We cannot say we weren’t warned.
As the select committee examining the Jan. 6 violence ramps up, one of its lesser-known goals is to offer “recommendations” to prevent a future effort to overthrow U.S. democracy through violence.
As it happens, there is a critical way Congress can minimize the possibility of another Jan. 6 — by addressing glaring legal vulnerabilities in the presidential electoral process that encouraged Donald Trump’s movement to try to overturn his loss, creating the conditions for the worst outbreak of U.S. political violence in recent times.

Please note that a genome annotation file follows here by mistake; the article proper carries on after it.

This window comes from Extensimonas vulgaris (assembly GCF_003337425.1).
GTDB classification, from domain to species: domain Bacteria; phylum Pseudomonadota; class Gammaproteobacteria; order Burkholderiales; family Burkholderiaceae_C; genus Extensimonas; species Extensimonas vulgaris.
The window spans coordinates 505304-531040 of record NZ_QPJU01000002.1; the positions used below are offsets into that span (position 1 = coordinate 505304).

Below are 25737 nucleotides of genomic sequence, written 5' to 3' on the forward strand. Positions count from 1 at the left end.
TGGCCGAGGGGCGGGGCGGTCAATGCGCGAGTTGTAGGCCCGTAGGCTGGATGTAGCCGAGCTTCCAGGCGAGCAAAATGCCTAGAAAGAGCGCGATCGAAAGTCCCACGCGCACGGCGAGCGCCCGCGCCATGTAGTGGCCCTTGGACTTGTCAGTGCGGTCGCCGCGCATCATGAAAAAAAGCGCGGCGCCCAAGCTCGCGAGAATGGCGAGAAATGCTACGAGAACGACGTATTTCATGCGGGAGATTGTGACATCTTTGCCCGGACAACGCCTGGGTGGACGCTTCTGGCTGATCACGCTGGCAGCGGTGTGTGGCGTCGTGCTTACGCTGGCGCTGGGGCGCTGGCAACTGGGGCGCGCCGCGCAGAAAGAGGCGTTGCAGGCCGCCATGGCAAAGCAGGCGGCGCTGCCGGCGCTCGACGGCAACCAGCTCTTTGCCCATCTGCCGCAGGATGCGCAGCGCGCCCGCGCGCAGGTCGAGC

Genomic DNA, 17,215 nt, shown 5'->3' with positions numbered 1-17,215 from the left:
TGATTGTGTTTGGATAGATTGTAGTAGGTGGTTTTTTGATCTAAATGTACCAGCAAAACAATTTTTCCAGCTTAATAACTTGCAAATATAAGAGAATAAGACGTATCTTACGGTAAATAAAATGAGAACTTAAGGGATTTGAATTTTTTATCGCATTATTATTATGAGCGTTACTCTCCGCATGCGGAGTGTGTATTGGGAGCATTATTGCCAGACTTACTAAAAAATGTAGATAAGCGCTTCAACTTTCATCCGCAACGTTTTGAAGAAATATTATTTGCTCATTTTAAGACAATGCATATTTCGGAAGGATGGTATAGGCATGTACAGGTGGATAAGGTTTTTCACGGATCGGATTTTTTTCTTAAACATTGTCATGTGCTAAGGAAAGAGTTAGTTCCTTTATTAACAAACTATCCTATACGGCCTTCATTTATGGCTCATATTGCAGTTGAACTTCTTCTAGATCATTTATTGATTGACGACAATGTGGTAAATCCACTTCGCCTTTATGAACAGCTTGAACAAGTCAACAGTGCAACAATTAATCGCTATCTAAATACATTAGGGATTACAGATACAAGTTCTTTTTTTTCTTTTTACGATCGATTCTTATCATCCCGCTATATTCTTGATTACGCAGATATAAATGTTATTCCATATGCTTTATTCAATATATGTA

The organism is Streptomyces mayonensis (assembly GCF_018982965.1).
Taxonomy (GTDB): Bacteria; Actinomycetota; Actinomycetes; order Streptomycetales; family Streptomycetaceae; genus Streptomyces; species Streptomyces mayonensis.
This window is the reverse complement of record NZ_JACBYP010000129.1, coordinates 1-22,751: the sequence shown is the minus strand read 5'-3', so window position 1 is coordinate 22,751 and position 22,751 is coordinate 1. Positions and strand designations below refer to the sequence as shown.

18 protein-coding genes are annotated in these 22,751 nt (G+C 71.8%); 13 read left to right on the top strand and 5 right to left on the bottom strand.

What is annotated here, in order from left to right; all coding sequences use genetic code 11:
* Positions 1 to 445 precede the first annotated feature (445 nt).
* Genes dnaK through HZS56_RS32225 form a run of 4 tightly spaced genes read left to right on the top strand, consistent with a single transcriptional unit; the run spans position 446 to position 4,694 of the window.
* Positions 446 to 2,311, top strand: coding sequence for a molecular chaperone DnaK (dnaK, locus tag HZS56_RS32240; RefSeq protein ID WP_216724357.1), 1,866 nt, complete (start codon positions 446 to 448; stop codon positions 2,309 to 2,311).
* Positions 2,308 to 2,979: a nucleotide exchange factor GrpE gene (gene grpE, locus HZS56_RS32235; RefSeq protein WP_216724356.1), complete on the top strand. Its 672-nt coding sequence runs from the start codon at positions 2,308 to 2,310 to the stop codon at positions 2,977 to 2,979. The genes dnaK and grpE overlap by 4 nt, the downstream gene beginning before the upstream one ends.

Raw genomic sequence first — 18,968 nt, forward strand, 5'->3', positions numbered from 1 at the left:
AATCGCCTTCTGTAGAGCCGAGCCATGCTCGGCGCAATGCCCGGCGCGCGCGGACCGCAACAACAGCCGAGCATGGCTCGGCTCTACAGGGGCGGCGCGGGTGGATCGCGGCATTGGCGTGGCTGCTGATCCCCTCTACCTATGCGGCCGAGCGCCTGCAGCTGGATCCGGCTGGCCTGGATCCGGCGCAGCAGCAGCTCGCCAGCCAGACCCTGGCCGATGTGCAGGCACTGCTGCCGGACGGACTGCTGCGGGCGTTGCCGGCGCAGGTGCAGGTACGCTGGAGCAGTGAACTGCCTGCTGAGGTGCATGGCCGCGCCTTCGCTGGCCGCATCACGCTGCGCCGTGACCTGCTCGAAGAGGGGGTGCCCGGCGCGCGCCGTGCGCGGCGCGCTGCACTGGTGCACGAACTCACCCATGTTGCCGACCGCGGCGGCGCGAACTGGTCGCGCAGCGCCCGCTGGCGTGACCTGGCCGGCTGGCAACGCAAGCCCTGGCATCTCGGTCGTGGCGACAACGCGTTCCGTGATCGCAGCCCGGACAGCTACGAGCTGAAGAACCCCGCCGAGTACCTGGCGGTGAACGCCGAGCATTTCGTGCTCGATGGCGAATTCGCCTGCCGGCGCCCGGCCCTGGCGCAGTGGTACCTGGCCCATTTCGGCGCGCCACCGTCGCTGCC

We’re talking about revising the Electoral Count Act of 1887. That may sound dry and unexciting, but it would shore up hidden weaknesses that made the 2020 breakdown possible.
This week, a coalition of pro-democracy experts will release a new blueprint laying out a way to revise the Electoral Count Act (ECA) along those lines. The report from the National Task Force on Election Crises — which includes dozens of experts in election law and voting rights — outlines major fixes….
The ECA’s language, which sets the process for Congress to count presidential electoral votes, is vague and prone to abuse.